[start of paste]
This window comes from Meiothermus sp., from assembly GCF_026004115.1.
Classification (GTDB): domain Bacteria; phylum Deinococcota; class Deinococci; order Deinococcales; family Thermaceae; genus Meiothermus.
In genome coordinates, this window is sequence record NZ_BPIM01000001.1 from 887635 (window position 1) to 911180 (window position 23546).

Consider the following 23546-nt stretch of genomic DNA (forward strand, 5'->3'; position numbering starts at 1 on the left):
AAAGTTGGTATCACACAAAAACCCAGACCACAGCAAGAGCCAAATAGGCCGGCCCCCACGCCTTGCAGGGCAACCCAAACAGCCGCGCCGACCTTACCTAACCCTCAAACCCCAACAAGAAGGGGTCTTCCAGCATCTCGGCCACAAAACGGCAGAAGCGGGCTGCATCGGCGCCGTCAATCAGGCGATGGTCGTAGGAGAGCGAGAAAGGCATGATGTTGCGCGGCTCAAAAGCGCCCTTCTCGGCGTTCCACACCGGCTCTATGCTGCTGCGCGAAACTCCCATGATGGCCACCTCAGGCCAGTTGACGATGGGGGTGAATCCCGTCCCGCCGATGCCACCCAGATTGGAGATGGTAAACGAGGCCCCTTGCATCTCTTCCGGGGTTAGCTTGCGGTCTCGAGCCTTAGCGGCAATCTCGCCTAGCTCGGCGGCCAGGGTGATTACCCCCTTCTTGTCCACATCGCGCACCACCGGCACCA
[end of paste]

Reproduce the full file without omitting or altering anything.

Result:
This window comes from Meiothermus sp., from assembly GCF_026004115.1.
Classification (GTDB): domain Bacteria; phylum Deinococcota; class Deinococci; order Deinococcales; family Thermaceae; genus Meiothermus.
In genome coordinates, this window is sequence record NZ_BPIM01000001.1 from 887635 (window position 1) to 911180 (window position 23546).

Consider the following 23546-nt stretch of genomic DNA (forward strand, 5'->3'; position numbering starts at 1 on the left):
AAAGTTGGTATCACACAAAAACCCAGACCACAGCAAGAGCCAAATAGGCCGGCCCCCACGCCTTGCAGGGCAACCCAAACAGCCGCGCCGACCTTACCTAACCCTCAAACCCCAACAAGAAGGGGTCTTCCAGCATCTCGGCCACAAAACGGCAGAAGCGGGCTGCATCGGCGCCGTCAATCAGGCGATGGTCGTAGGAGAGCGAGAAAGGCATGATGTTGCGCGGCTCAAAAGCGCCCTTCTCGGCGTTCCACACCGGCTCTATGCTGCTGCGCGAAACTCCCATGATGGCCACCTCAGGCCAGTTGACGATGGGGGTGAATCCCGTCCCGCCGATGCCACCCAGATTGGAGATGGTAAACGAGGCCCCTTGCATCTCTTCCGGGGTTAGCTTGCGGTCTCGAGCCTTAGCGGCAATCTCGCCTAGCTCGGCGGCCAGGGTGATTACCCCCTTCTTGTCCACATCGCGCACCACCGGCACCA